The proposals are named after their creator, former Federal Reserve Chairman Paul Volcker. The original proposals prohibited banks from trading on a proprietary basis – trading using the firm’s own funds – for purposes that are unrelated to serving clients. It also would have prohibited banks from owning, investing in or sponsoring a hedge fund or private equity fund. The rule would have also limited the size of financial institutions by market share.
The proposal was introduced after the House of Representatives passed its version of financial regulatory reform. The Senate chose to include the rule in their legislation as it was proposed by President Obama. A revised version of the rule was ultimately adopted by the Congress and was then signed into law on July 21, 2010 by President Obama as part of the Dodd-Frank Wall Street Reform and Consumer Protection Act (Dodd-Frank Act).
The final Volcker Rule included in the Dodd-Frank Act prohibits banks from proprietary trading and restricted investment in hedge funds and private equity by commercial banks and their affiliates. Further, the Act directed the Federal Reserve to impose enhanced prudential requirements on systemically identified non-bank institutions engaged in such activities. Congress did exempt certain permitted activities of banks, their affiliates, and non-bank institutions identified as systemically important, such as market making, hedging, securitization, and risk management. The Rule also capped bank ownership in hedge funds and private equity funds at three percent. Institutions have a seven year timeframe to become compliant with the final regulations.
On October 11, 2011, the Federal Deposit Insurance Corporation (FDIC) proposed rules that would implement the statutory Volcker Rule. The rule was co-proposed by the U.S. Department of Treasury’s Office of the Comptroller of the Currency (OCC), the Federal Reserve Board (FRB), FDIC and the Securities and Exchange Commission (SEC). Originally, regulators set January 13, 2012 as the deadline for public comment on the proposed rules. On December 23, 2011, the regulators extended the comment period until February 13, 2012.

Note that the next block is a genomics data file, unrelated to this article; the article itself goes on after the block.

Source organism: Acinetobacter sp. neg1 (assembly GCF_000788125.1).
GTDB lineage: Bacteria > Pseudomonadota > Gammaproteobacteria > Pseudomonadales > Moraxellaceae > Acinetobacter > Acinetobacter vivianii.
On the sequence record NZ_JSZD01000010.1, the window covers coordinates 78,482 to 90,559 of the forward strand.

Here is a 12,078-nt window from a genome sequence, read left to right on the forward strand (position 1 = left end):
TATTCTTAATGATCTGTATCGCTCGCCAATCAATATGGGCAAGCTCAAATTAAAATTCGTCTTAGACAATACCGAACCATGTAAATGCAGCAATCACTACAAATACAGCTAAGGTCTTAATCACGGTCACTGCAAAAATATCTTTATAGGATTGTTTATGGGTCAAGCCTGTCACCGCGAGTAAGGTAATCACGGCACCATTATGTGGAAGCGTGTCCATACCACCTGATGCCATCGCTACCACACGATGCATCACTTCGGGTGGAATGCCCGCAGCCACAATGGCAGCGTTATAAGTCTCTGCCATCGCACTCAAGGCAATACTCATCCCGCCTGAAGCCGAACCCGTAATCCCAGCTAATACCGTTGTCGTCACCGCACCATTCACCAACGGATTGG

While pure proprietary trading for one’s own account is a limited activity for most banks, the ability to trade and take positions in securities has been an essential tool to making markets and ensuring those markets remain liquid. Although SIFMA does not believe that the Volcker Rule addresses the root causes of the financial crisis, we will work with regulators to ensure it is implemented in a way that does not inadvertently limit market making and, in turn, reduce liquidity which would increase volatility and risk in markets.
SIFMA’s primary concern with the October 11th proposal is the potential negative impact on market liquidity. As proposed, the rule's narrowly-crafted exemption for permitted market making activity exceeds Congressional intent and overly prescriptive and burdensome compliance requirements could well depress the market making functions of banks and their affiliated broker-dealers as well as the asset management alternative fund business. Restrictions on the ability of firms to make markets will reduce market liquidity, discourage investment, limit credit availability and increase the cost of capital for companies. This will have the cumulative effect of stifling economic growth and job creation.
SIFMA believes the proposal appropriately raises important questions related to the costs and burdens of complying with certain aspects of the proposal and SIFMA appreciates the opportunity to work with regulators to ensure proper economic analysis is undertaken.